|Review:||Violet Gryfindor says:|
There's a lot to this chapter, and while reading I found myself wishing that you'd included Slytherin's chapter sooner because there's just so much here to deal with. His backstory is probably the most complicated of the four founders, certainly the most conflicted. I was fascinated by the relationship between him and Maeve even while I was anticipating its inevitably sad end. The idea that Slytherin was engaged to a Muggle and had struggled to gain her love is wonderfully creative and adds a new facet to Slytherin's characterization - he's not just a straightforward pureblooded Muggle-hater. There has to be something more to it like this that precipitates his breaking from the other Founders, too. You've found a way of filling in that gap in wizarding history, and it's very effective.
It had to be something abrupt like this that brought on its end, and the fact that it was over a green snake was absolutely perfect. That was really well done! However, I wish that the chapter as a whole, detailing their relationship as it did, had been drawn out more. Time passed so quickly that it's difficult to properly understand Maeve's character and Slytherin's motivations. You give an idea that Maeve doesn't comprehend how magic works and where it comes from, but it still seems strange that Slytherin talking to the snake disturbs her to such a degree - was her love just that fragile and shallow, despite her claims earlier in the chapter that she now trusted and loved him? Is it because his ability to speak to snakes makes them not the same (as she also claimed at an earlier point)? Why does she turn on him in that way, so completely? I can't blame Slytherin for overreacting like he did, not if Maeve's love proved so fickle.
This chapter contains strong scenes like the one with the snake and the one between the Founders as they discussed the school's progress and further development. You write the four of them together so well, and it's great to see how these aspects of Hogwarts developed slowly through trial and error. You take into account things that most authors would forget, yet the way that classes are taught and the organization of those classes is hugely important. I love seeing those kind of practical considerations - they make the story feel that much more realistic.
The one thing I think could be improved upon with this chapter is that, especially in the first half and at the very end, you include a lot of telling. You cover a considerable amount of material in a single chapter, and it's rather overwhelming. It would help if you divided the scenes more, especially those between Slytherin and Maeve - it's a significant aspect of the narrative, and right now, it feels rushed. The different times they meet blur together too easily, and while there are important markers of the growing tension between Slytherin and Maeve in their dialogue, the narration doesn't do enough to support it. The narration in the scene with the snake did a lot more to enhance the dialogue and bring out the characters' emotions, whereas when Maeve asks to learn magic - a very important scene - the narration isn't as effective. I hope that this critique is helpful to you in some way.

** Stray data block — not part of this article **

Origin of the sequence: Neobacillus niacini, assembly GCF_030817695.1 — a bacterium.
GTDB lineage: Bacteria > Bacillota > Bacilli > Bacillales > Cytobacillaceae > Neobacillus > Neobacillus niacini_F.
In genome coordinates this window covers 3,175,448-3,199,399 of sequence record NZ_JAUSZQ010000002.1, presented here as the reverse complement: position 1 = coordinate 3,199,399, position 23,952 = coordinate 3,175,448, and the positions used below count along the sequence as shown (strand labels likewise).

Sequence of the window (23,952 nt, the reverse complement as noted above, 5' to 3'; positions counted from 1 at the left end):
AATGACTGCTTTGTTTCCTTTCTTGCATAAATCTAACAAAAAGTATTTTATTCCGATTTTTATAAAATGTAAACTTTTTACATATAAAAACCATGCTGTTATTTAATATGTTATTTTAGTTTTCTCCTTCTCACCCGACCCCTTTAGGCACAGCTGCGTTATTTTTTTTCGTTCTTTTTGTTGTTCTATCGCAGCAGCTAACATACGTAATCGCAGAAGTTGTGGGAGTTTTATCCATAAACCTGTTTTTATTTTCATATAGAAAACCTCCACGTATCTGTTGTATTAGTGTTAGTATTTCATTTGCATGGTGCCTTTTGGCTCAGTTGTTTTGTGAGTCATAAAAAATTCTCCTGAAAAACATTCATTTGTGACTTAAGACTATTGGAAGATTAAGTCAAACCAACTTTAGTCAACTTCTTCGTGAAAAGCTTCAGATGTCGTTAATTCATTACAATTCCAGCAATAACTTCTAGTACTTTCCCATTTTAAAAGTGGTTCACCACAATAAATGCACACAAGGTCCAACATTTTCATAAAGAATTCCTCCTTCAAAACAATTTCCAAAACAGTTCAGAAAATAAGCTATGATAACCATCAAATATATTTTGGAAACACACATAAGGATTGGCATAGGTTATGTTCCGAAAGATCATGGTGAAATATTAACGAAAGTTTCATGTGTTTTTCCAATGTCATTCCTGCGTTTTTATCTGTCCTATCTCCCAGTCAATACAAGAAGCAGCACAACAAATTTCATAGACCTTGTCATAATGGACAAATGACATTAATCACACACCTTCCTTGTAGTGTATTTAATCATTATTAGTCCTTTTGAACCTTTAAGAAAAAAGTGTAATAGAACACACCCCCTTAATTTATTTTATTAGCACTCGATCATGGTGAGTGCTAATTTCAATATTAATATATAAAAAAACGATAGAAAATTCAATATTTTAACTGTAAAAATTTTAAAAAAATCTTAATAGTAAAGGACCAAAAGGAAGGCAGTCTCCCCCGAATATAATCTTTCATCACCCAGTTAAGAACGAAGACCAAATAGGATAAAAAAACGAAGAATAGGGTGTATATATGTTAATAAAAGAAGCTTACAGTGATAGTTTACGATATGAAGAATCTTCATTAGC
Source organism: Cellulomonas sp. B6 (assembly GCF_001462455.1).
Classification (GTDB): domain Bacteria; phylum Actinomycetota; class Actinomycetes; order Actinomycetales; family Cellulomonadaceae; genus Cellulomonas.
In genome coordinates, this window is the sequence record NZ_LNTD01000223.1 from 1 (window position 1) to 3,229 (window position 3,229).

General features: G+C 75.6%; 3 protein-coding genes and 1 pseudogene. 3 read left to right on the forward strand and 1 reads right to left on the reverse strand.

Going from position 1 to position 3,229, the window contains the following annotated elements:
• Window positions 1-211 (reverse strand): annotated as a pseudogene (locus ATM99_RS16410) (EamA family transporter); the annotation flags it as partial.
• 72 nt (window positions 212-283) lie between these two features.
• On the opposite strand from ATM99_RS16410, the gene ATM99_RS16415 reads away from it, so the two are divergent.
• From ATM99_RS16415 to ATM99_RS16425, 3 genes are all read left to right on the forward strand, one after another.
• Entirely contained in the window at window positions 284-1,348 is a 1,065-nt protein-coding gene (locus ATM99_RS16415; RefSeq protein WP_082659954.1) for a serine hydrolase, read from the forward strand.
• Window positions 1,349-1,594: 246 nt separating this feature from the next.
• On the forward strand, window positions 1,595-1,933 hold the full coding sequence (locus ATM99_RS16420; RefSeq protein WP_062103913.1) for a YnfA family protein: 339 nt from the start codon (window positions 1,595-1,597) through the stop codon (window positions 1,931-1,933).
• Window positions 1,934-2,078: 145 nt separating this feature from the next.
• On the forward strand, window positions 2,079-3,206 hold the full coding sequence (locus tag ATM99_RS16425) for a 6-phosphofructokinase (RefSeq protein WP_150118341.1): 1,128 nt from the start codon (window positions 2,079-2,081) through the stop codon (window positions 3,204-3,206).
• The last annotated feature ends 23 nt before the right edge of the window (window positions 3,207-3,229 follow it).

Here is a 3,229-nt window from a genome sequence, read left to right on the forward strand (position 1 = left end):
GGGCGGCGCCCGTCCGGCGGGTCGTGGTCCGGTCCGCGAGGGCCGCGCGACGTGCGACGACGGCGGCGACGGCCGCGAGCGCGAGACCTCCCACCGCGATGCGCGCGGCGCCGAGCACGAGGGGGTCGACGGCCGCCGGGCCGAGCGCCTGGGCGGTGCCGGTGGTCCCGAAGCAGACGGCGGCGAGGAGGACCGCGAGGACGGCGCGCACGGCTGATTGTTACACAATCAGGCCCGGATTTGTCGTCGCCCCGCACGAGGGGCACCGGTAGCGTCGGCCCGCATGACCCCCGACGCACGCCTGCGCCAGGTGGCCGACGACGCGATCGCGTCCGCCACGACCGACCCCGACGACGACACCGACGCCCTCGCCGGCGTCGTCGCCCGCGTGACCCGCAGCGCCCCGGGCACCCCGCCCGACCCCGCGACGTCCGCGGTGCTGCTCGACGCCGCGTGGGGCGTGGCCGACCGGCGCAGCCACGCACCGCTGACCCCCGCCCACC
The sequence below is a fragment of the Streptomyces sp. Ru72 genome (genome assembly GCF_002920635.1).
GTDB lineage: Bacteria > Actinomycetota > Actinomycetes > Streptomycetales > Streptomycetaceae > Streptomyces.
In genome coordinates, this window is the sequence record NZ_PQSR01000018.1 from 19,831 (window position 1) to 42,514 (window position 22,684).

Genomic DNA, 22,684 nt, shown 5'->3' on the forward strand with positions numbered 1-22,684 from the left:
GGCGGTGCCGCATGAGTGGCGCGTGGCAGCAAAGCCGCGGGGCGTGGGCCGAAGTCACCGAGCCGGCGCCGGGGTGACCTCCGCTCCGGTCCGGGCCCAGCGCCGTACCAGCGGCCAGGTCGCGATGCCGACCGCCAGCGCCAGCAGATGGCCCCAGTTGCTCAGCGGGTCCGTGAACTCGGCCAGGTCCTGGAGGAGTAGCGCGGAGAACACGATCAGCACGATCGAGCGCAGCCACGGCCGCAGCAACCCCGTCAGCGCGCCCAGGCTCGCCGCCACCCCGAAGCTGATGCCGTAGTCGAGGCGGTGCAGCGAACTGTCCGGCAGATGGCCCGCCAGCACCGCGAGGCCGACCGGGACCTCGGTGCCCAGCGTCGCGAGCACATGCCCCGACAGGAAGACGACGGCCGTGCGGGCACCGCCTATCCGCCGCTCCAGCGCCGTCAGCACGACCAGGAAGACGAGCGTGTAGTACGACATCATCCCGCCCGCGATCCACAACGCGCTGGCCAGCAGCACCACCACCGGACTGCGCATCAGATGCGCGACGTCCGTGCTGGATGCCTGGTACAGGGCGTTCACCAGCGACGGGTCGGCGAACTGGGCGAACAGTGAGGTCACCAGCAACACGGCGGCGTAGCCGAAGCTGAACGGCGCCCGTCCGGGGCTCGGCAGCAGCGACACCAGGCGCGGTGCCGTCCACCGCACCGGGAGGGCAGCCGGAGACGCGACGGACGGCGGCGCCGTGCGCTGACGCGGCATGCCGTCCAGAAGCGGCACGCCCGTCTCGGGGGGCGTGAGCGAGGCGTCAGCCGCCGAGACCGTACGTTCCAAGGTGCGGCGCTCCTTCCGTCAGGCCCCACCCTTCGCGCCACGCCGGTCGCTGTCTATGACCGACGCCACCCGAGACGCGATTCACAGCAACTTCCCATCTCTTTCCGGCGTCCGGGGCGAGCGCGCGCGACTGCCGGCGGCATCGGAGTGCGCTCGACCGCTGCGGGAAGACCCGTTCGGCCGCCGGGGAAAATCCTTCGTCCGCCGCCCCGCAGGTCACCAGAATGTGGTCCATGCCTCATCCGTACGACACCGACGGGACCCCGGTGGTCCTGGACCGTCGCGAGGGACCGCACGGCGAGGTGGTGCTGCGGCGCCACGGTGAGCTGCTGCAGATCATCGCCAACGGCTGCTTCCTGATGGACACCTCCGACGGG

It was great to have the chance to read another chapter of this story! It's fun to follow along with your interpretation of the Founders! :D
Author's Response: Hi!
I'm glad you like the story of Salazar and Maeve, their abrupt ending, and the deeper aspect of Salazar's personality. I agree, it would be nice to have included more about him earlier on, but I think the previous chapters worked best as told by their respective narrators, so Slytherin came fourth, unfortunately. Maybe I will try to include some facet of their relationship as seen by one of the other Founders, in an earlier chapter, when I edit.
I will also make sure to include more about Maeve in this chapter - now that I look back at it, as you mentioned in your last paragraph, she only has a couple of scenes. To be honest, my intention in writing this was a kind of love-blinded Salazar who doesn't really consider everything he should - and for that reason didn't see how shallow Maeve is. I will try to make that clearer, thanks for pointing it out :)
I'm so glad that you liked the slow development of Hogwarts, the trial and error of classes. I was really hoping the practical and relatively uneventful things like that wouldn't bog the story down, so this is really great to hear.
Thanks for your review!